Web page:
A quantum walk in phase space with resonator-assisted double quantum dots
Bian Zhi-Hao, Qin Hao, Zhan Xiang, Li Jian, Xue Peng†,
Department of Physics, Southeast University, Nanjing 211189, China


† Corresponding author. E-mail: gnep.eux@gmail.com

Project supported by the National Natural Science Foundation of China (Grant No. 11474049) and CAST Innovation Fund.


We implement a quantum walk in phase space with a new mechanism based on the superconducting resonator-assisted double quantum dots. By analyzing the hybrid system, we obtain the necessary factors implementing a quantum walk in phase space: the walker, coin, coin flipping and conditional phase shift. The coin flipping is implemented by adding a driving field to the resonator. The interaction between the quantum dots and resonator is used to implement conditional phase shift. Furthermore, we show that with different driving fields the quantum walk in phase space exhibits a ballistic behavior over 25 steps and numerically analyze the factors influencing the spreading of the walker in phase space.

1. Introduction

Quantum walk (QW)[1] is appealing as an intuitive model in quantum algorithms[24] and quantum simulations,[58] because it exponentially speeds up the hitting time in glued tree graphs. Furthermore, QW offers a quadratic gain over classical algorithms on account of the diffusion spread (standard deviation), which is proportional to elapsed time t, rather than for the classical random walk (RW).[912] Thus, the conception of physical implementation of QW has become important and attracts more and more attention. Although QWs have been realized experimentally in different systems such as trapped ions,[1315] photons,[1628] nuclear magnetic resonance,[29,30] etc., the solid state system is attractive because of its stability and expected scalability.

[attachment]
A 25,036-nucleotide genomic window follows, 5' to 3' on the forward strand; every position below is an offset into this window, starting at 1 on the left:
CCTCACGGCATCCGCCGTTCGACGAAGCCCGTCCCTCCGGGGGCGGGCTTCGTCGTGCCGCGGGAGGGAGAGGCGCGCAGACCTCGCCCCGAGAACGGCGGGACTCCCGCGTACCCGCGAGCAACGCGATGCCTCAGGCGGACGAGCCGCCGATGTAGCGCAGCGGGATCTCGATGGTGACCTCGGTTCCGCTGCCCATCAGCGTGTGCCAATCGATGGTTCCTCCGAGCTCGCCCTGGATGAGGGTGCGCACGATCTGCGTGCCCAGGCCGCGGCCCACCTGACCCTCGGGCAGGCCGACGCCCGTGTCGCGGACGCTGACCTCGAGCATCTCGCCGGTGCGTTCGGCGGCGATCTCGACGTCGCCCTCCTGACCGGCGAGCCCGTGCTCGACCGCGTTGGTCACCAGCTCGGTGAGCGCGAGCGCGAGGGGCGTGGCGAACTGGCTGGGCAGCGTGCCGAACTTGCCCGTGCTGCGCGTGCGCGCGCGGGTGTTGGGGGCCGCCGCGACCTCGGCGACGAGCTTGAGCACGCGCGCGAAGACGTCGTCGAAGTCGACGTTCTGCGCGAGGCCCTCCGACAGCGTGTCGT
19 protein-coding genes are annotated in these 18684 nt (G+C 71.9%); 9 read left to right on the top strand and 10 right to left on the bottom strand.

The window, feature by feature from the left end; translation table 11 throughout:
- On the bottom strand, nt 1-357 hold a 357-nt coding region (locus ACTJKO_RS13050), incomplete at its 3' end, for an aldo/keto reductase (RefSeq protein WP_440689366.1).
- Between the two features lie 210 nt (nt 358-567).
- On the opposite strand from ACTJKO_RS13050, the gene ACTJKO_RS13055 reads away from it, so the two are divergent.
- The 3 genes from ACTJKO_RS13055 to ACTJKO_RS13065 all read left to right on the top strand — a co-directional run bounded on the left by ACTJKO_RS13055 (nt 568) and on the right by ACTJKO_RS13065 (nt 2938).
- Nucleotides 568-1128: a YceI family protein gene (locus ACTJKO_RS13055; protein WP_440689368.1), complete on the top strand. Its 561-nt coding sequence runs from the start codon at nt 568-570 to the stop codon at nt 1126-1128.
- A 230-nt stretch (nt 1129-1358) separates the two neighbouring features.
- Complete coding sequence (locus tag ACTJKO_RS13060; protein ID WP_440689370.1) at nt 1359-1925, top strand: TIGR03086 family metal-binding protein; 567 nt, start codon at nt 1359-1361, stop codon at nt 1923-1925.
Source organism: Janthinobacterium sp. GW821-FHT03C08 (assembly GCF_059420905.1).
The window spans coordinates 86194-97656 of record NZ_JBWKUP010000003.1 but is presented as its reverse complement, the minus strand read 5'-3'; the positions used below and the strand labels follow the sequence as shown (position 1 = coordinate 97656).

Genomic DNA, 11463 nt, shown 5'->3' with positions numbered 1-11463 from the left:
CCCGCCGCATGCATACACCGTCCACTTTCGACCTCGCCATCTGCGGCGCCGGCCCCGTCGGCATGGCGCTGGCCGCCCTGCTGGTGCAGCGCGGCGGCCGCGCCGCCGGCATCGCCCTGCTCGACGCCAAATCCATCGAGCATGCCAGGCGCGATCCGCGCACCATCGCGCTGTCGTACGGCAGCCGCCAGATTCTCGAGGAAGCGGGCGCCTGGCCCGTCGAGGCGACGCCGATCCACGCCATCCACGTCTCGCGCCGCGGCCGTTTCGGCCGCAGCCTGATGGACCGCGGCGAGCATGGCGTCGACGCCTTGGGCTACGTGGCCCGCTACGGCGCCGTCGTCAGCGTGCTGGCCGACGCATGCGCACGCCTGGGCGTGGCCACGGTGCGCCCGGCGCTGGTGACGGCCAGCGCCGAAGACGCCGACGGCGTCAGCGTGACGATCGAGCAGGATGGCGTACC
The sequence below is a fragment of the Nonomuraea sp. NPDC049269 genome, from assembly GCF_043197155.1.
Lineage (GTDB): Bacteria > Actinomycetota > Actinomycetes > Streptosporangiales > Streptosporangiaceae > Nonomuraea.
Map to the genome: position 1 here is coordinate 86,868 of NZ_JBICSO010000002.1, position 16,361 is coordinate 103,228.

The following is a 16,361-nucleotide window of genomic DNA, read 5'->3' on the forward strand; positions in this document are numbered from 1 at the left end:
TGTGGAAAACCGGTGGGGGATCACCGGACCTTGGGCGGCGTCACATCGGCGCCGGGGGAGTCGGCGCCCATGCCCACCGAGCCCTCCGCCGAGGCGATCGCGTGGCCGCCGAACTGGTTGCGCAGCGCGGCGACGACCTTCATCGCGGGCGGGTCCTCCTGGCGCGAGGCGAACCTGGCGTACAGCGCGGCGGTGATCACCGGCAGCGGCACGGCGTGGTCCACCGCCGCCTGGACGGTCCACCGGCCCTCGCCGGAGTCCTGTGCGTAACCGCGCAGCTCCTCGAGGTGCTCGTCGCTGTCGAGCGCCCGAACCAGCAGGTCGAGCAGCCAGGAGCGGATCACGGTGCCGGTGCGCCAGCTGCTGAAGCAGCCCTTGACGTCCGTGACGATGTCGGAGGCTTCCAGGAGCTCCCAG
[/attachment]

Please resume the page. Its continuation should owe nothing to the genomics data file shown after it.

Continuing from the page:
Recently, quantum computing with quantum dots has made huge progress,[3138,4042] and the technique for coupling electrons associated with a semiconductor double-dot molecule to a microwave stripline resonator has become more and more matured. Here we make use of this technology and propose the implementation of a one-dimensional QW in phase space (PS) with superconducting resonator-assisted quantum double-dot. The walker is presented by a coplanar transmission line resonator with a single mode, and a two-level system — one electron shared by double dots via tunneling serves as the quantum coin.